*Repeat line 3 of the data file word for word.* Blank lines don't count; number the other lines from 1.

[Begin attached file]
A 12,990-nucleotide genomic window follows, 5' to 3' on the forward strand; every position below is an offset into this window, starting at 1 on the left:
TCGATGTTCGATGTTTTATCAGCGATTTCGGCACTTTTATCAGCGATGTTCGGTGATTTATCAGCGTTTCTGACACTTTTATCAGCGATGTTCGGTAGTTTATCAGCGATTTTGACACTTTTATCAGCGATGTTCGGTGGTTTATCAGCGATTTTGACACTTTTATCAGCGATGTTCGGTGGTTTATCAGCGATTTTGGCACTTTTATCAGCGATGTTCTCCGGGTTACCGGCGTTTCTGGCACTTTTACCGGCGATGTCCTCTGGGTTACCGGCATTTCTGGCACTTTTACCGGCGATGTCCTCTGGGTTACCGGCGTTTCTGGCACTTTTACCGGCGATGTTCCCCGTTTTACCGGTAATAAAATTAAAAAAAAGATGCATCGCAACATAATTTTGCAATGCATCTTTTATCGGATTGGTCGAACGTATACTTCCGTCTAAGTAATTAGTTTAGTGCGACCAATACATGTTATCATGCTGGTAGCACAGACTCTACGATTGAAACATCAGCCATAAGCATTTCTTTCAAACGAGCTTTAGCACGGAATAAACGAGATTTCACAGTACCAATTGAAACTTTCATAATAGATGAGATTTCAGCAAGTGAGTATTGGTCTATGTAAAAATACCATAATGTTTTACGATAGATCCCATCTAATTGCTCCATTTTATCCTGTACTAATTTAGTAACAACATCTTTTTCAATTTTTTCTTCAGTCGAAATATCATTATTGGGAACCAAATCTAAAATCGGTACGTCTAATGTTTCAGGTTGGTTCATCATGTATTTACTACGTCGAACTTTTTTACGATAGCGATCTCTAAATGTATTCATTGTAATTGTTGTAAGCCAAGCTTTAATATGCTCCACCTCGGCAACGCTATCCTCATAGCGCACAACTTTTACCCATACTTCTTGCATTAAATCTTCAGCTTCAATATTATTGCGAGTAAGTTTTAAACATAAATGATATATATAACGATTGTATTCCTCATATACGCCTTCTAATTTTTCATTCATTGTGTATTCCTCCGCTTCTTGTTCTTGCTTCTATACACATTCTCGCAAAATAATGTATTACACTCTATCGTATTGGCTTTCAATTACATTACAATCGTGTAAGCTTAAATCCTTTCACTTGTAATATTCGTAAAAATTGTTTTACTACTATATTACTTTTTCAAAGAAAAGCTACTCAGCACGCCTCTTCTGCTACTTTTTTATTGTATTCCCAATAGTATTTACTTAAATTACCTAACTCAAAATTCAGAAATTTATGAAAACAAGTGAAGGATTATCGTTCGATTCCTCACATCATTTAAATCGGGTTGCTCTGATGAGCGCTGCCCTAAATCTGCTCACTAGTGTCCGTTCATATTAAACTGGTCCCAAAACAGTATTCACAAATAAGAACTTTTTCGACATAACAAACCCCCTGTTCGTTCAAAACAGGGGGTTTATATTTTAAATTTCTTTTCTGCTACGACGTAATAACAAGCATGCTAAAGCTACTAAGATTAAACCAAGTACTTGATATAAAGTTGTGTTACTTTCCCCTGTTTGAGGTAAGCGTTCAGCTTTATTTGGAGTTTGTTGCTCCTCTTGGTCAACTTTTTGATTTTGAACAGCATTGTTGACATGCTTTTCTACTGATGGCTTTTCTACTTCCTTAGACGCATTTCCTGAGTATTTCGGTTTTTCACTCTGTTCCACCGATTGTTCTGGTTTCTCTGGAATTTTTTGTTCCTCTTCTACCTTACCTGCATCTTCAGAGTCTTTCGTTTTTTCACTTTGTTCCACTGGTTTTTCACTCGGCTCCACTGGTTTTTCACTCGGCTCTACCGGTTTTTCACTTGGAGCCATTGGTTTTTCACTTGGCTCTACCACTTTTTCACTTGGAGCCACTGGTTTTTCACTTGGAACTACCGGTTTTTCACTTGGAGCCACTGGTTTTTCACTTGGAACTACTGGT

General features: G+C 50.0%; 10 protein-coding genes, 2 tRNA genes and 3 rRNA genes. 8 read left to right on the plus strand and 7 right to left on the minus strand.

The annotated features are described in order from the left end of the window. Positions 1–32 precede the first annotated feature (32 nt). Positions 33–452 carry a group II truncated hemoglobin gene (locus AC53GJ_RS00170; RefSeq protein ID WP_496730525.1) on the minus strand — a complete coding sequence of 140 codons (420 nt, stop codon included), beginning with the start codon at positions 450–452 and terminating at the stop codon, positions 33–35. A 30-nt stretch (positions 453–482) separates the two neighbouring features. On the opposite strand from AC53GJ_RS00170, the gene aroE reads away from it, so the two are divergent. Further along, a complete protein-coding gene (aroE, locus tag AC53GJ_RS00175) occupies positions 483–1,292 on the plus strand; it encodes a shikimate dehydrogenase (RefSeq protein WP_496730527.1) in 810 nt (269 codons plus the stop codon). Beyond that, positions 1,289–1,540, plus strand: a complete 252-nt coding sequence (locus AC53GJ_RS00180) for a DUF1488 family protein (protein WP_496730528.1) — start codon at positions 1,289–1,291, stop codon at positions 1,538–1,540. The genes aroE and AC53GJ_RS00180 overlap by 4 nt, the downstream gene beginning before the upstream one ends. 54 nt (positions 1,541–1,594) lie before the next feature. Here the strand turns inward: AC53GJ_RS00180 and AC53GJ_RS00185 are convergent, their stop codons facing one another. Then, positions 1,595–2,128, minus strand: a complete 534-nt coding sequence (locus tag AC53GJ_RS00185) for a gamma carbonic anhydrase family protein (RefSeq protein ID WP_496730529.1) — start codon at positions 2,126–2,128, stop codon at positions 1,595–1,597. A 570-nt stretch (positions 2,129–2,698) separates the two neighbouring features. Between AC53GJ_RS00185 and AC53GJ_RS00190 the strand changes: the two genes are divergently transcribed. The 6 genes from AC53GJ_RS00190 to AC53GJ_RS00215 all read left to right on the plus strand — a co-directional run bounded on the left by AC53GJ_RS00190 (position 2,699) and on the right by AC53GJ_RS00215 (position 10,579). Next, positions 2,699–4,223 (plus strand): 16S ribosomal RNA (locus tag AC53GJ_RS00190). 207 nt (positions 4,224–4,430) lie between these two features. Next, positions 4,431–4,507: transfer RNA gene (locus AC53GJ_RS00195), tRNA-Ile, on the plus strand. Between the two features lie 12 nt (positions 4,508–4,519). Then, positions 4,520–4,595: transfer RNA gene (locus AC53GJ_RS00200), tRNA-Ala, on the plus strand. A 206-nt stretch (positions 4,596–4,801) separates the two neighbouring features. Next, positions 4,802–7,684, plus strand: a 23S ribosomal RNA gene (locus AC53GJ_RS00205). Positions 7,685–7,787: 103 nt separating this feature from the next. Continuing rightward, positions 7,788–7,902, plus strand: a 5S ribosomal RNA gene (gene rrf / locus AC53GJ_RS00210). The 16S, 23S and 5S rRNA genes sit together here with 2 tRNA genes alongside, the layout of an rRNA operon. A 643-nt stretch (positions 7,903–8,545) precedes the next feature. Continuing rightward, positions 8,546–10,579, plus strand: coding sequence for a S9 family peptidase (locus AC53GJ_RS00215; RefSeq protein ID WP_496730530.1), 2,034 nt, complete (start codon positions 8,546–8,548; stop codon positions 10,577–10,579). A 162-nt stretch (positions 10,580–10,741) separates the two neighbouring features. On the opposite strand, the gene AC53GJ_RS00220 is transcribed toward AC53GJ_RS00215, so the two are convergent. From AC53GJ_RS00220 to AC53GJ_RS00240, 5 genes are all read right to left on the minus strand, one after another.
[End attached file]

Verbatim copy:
General features: G+C 50.0%; 10 protein-coding genes, 2 tRNA genes and 3 rRNA genes. 8 read left to right on the plus strand and 7 right to left on the minus strand.